Dony CHENG Hung 鄭虹 : Elaboration of the reflected lights 《由光的倒影開始》
LAU Siu Chung 劉兆聰 : Let's go somewhere 《外邊走走》
12 February 2022 - 12 March 2022
Dony CHENG Hung 鄭虹
Dony Cheng Hung has a talent for observing the various forms of light and shadow that appear within the urban structure. The artist considers the linkage between ‘light’ and ‘space’ in the urban landscape, and the changes that affect their visual manifestation and transformation in the passage of time. Using a combination of soft pastel, charcoal, acrylic and colour ink, Cheng creates smooth painted surfaces, in the space of which emerges all kinds of refracted light and light sources that can be found everywhere.
The spaces and details in Cheng’s works are all drawn from real life, from places the artist frequents or observes on a daily basis. Yet the familiar details in the real world, such as the forms of buildings, signs, objects, material textures, etc. are all erased from the painting, so that the pictorial world becomes an abstract, dematerialised static space.
The ‘light’ in the works is not only a physical object, but also a symbol that determines the nature of the space, such as the sparkling light waves on the sea’s surface, the tile-shaped light slabs on the road’s surface, or the light and shadow diamonds spilled into the room through the window frame, constantly morphing with the flow of time. Through various vessels, immaterial light is given different shapes and forms. In the paintings, the source of light are deliberately muddled, Cheng plays with the distance and intensity of light in her imagination. Amidst the pitch black of City Lake, the light body which constitutes the focal point, and the water’s surface reflecting the light from illumination, are abstracted.
Cheng’s recent works focus more on reconstructing the artist’s impression of the urban space, as well as the various lights and shadows she has encountered, combined with fantasy, into synthetic landscapes. During the creative process, Cheng alters the rules of manifestation of real space in the pictorial space: Lights and shadows, the immaterial and the material are reversed, and the lines separating the interior and exterior become ambiguous. At the same time, the overall structure of the space also changes with the brightness of the light source. In Inverted lake, the upper part of the painting evokes the twilight sky, the mirror-surface of the night sea, a ‘light’ that defines the pictorial space.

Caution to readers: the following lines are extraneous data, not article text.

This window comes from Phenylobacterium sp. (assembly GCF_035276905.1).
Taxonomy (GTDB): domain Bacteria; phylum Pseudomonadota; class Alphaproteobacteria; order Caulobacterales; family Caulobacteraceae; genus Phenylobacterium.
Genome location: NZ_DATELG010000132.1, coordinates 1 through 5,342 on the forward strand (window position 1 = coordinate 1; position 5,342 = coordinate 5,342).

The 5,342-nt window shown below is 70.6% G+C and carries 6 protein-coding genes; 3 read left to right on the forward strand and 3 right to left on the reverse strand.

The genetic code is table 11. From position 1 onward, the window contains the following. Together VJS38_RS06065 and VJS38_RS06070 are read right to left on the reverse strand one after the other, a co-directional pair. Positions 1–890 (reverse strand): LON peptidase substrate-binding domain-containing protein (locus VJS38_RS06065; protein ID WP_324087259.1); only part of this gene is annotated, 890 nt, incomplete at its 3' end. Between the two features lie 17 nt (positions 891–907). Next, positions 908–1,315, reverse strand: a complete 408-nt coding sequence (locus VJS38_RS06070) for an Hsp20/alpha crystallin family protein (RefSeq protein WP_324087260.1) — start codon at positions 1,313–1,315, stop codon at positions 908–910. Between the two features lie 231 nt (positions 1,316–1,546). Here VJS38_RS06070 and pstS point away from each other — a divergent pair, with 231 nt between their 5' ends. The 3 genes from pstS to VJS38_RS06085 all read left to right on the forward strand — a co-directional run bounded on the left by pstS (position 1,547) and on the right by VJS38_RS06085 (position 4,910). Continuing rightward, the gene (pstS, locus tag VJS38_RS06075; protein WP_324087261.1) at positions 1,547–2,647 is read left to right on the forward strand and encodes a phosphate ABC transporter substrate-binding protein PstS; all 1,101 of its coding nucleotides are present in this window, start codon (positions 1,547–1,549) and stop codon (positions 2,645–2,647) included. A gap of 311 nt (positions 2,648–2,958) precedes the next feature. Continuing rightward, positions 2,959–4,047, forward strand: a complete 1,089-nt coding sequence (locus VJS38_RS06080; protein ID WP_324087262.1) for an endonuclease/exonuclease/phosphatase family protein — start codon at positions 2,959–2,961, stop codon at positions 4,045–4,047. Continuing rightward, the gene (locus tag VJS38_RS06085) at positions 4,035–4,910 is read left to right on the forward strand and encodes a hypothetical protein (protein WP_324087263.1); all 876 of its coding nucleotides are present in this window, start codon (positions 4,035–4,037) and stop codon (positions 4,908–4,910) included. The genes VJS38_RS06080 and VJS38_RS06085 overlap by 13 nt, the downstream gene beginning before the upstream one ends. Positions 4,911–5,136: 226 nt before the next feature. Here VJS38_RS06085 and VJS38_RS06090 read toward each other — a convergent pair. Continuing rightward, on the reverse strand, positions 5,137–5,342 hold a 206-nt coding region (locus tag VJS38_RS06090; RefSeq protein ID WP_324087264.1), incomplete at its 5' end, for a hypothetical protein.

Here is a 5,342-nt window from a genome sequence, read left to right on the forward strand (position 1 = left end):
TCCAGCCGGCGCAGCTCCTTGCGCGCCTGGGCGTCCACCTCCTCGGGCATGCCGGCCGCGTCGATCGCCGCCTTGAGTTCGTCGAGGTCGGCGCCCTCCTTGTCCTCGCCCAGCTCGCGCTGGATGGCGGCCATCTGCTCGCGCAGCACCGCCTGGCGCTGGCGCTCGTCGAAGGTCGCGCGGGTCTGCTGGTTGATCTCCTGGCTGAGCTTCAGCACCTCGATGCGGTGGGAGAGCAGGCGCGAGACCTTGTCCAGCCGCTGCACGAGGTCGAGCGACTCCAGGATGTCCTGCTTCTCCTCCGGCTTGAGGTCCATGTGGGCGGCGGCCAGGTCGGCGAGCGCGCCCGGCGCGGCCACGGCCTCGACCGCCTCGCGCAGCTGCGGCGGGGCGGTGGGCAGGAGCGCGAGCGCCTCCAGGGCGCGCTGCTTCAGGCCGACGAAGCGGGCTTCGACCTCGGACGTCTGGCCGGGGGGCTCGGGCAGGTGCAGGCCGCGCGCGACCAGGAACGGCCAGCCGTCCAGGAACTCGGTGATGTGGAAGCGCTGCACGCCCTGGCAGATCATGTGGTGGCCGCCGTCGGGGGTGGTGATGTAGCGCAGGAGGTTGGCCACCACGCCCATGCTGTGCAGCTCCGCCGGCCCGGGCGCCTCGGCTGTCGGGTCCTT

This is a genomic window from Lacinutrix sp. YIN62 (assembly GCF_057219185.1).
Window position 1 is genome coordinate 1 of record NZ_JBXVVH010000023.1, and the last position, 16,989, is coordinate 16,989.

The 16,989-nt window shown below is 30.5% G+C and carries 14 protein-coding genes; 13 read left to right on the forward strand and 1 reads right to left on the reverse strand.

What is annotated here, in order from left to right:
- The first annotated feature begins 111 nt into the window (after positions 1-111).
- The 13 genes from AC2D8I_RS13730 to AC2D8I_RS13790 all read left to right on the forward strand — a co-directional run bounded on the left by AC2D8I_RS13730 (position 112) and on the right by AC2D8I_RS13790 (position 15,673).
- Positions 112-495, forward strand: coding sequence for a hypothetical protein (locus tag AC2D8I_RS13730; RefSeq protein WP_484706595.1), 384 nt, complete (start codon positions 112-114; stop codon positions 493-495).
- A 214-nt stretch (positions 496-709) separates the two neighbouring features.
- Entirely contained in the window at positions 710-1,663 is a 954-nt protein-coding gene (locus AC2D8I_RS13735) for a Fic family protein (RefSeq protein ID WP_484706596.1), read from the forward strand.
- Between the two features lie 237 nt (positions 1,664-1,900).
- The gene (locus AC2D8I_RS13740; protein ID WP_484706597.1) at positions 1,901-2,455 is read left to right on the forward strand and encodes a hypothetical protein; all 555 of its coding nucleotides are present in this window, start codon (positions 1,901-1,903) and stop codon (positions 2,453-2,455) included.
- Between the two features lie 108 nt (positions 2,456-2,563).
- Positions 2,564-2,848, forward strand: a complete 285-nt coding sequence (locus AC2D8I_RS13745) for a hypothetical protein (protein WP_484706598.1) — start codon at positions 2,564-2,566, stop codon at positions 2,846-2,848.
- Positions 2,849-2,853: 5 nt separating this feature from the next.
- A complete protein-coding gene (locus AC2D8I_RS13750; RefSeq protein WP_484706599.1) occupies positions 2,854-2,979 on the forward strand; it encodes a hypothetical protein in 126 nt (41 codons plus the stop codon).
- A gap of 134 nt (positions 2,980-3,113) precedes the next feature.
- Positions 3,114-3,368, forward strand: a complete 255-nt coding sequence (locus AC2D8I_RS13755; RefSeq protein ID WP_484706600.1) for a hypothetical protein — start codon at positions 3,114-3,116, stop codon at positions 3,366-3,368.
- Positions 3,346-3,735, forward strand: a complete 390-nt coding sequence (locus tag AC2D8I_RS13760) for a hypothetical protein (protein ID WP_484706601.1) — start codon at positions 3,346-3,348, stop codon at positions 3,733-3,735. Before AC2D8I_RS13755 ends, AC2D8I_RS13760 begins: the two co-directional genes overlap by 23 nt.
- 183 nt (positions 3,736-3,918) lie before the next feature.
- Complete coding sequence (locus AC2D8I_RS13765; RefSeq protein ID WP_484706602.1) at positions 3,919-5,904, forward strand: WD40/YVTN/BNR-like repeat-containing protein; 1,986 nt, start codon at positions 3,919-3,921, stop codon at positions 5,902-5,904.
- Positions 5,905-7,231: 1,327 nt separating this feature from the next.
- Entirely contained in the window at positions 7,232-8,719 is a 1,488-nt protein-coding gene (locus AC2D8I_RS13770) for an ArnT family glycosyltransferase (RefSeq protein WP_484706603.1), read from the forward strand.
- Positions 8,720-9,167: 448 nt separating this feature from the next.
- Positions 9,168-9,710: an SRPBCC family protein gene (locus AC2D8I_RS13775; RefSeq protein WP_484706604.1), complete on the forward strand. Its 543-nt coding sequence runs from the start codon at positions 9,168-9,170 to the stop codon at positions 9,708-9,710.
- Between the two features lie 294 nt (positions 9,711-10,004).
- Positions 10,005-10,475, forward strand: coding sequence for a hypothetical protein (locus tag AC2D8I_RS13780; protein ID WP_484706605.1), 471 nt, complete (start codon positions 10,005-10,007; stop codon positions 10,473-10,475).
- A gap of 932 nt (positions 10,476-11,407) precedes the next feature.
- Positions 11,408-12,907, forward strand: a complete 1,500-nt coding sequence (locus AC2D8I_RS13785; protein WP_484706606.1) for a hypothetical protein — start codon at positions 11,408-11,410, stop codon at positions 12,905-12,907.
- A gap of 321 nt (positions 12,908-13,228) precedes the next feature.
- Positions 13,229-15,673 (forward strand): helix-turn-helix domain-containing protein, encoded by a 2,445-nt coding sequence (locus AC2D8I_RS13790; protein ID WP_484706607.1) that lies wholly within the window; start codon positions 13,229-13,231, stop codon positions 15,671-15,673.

The spatial and visual influence of ‘temporality’ lies in the core of Cheng’s creation. In recent years, the artist has begun creating with video. For her, the medium confers temporality upon the pictorial surface, where ‘light’, ‘space’ and ‘time’ are more intimately connected. In the video work Moving Puddles, the forms of the moving and refracting light sources reflected on the sea’s surface are constantly changing, differing from the light body and yet are born of it. There are other computer generated ‘light surfaces’ of gradient colours, and simulated spaces transformed by moving lights, within which the shapes of ‘space’ and ‘light’ are endlessly changing like a looped video, all the while being in a constant state.
LAU Siu Chung 劉兆聰
For the first time at Gallery EXIT, Lau Siu Chung exhibits a new series of large-scale oil paintings, created from everyday sceneries around the artist, who has captured his impressions of the momentous urban landscapes and street happenings, bringing a unique viewing experience with constantly changing lines and layered compositions.
Let’s go somewhere, as suggested by the exhibition title, is about the artist’s personal travel experience, and how living in a busy city, he has a particular yearning for nature in the countryside due to recent changes in the mode of travel as a result of the pandemic.
Some of the works are based on the Hong Kong cityscape inhabited by the artist, whose persona often figures in the paintings, leading the viewers into the busy streets from a first-person perspective. At the same time, natural elements such as trees and parks are constant motifs in the artist’s creation.
Other works highlight Lau’s family outings and the natural landscapes perceived therein. The series resembles a portrait of the artist’s everyday life, reflecting his change of mood as he traverses from city to nature.
The large-scale oil painting The Hiking Fever is the first completed work in this series, rendered from a urban perspective, overlooking the neighbouring hills. Large swaths of hillside occupy the central pane, looming large amidst the surrounding city architecture, echoing the artist’s yearning for the countryside while exhibiting the unique landscape of Hong Kong where the boundary between urban and rural is often blurred.
The Enclosure series documents the park facilities frequented by the artist and his daughter, which are sealed off with barricade tape during the pandemic, when the most ordinary of daily activities are forcefully ground to a halt. The park facilities are right there, yet out of reach.
In High Island Reservoir East Dam, Lau extends his landscape to the suburbs of Sai Kung in the New Territories, where the pleasant sojourn to High Island Reservoir East Dam with family and friends is portrayed in pastel tones. On the upper left, the disproportionately giant kite is particularly eye-catching. Together with the enlarged dolos blocks on the breakwater, they constitute the most poignant details in the artist’s memory. Yet even here barricade tapes find their way into the countryside: Even when one escapes into the wild, there is no ridding of the constraints of reality.